Children's Hospital, which spent almost $80 million to build and move from cramped but underused facilities to a dramatically modern hospital last year, is finding that its new facility is attracting more patients.
Fugures kept by the hospital for its monthly occupancy rates show a substantial and steady increase in the number of patients from birth through 18 years.
One of the reasons for moving the hospital from 13th and W Streets NW to its new location on Michigan Avenue NW was a belief that the old facility - which had occupancy rates of about 60 per cent annually - was underused because inadequate parking and poor security discouraged parents treatment.
The new hospital has 1,000 parking spaces - 2 1/2 times the number at the old facility - located underneath the hospital, providing better security than was available at the old location.
In addition, the new building provides the most modern equipment and facilities available for treating and caring for children - including a bed for a parent in every patient room.
After a slight increase in July 1977 over the same month for 1976, Children's had a steady increase in its occupancy rates so that hospital officials now estimate that Children's is operating at about 70 percent of capacity. In January the hospital increased the number of beds from 220 - the same number it had in the old facility - to 236. The hospital has the ability to operate with a total of 268 beds.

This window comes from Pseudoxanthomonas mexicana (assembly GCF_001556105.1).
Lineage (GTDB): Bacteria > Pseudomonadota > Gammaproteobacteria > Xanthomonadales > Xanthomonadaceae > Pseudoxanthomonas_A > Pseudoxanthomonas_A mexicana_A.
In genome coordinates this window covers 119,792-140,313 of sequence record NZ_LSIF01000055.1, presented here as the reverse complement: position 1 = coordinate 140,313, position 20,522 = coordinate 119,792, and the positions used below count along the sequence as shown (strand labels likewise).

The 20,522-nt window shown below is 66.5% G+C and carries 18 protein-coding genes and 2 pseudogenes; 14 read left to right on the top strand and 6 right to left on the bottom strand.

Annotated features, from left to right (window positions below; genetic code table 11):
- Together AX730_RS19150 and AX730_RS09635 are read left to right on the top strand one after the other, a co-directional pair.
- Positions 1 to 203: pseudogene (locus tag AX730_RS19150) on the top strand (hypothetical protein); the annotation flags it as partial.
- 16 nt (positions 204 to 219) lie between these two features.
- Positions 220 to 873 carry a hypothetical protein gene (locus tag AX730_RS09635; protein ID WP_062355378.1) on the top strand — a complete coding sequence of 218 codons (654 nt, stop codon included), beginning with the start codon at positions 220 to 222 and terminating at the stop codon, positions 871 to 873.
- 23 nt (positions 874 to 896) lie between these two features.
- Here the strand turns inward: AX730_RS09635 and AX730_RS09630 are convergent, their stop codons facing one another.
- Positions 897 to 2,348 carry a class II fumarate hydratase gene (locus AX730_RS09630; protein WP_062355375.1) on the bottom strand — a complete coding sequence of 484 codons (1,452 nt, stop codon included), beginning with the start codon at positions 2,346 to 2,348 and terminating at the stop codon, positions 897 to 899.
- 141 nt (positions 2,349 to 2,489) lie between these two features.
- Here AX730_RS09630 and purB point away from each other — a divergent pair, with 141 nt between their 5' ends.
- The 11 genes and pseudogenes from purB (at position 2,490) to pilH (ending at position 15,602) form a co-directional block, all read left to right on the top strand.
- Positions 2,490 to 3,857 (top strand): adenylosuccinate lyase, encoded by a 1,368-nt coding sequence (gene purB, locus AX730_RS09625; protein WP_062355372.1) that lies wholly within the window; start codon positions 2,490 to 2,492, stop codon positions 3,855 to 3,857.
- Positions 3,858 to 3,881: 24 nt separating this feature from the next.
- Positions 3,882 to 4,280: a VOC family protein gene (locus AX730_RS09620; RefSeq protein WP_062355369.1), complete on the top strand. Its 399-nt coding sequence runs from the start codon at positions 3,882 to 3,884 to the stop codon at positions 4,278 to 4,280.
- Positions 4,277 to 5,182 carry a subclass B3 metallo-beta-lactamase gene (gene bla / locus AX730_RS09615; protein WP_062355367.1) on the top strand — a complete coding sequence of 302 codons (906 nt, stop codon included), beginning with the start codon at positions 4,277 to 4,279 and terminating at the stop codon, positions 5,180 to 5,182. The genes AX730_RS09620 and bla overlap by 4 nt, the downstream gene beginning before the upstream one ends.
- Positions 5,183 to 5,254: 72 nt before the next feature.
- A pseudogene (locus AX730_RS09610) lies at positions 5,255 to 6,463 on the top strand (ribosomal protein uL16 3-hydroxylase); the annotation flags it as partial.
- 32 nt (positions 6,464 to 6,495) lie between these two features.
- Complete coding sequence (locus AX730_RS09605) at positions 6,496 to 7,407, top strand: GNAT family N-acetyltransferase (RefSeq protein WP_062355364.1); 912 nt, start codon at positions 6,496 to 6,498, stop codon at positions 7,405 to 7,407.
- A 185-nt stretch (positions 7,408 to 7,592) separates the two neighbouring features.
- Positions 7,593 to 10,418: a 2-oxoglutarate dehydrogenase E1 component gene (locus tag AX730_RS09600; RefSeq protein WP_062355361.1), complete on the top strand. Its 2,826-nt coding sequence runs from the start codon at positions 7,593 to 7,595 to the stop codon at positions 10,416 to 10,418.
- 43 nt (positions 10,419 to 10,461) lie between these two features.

At the same time that Children's moved to its new building it raised the daily room charge from $160 to the current $185 - an increase of about 15 percent.
Children's administrator Noel Kroncke said he would be satisfied with any occupancy rate higher than 75 percent, but he discounted the probability that Children's could achieve a rate higher than 80 percent - the level often cited by health officials as the minimum for efficient operation. Kroncke said that for a pediatric hospital to run at higher than 80 percent would require a number of days of more than 100 percent occupancy, "and I think that's unrealistic."
Kroncke said he did not know where the additional patients were coming from. He attributed the increases to the desire of parents to have their children in modern facilities, the greater ease with which surgeons could obtain time in the hospital's 11 operating rooms, the facilities for parents to stay with their children, better security and parking.
According to Kroncke, the higher occupancy rates at Children's are in line with the experience of two other children's hospitals - one in Detroit and the other in Philadelphia - that opened in the last five years. Both increased their occupancy rates after moving and maintained the higher rates, he said.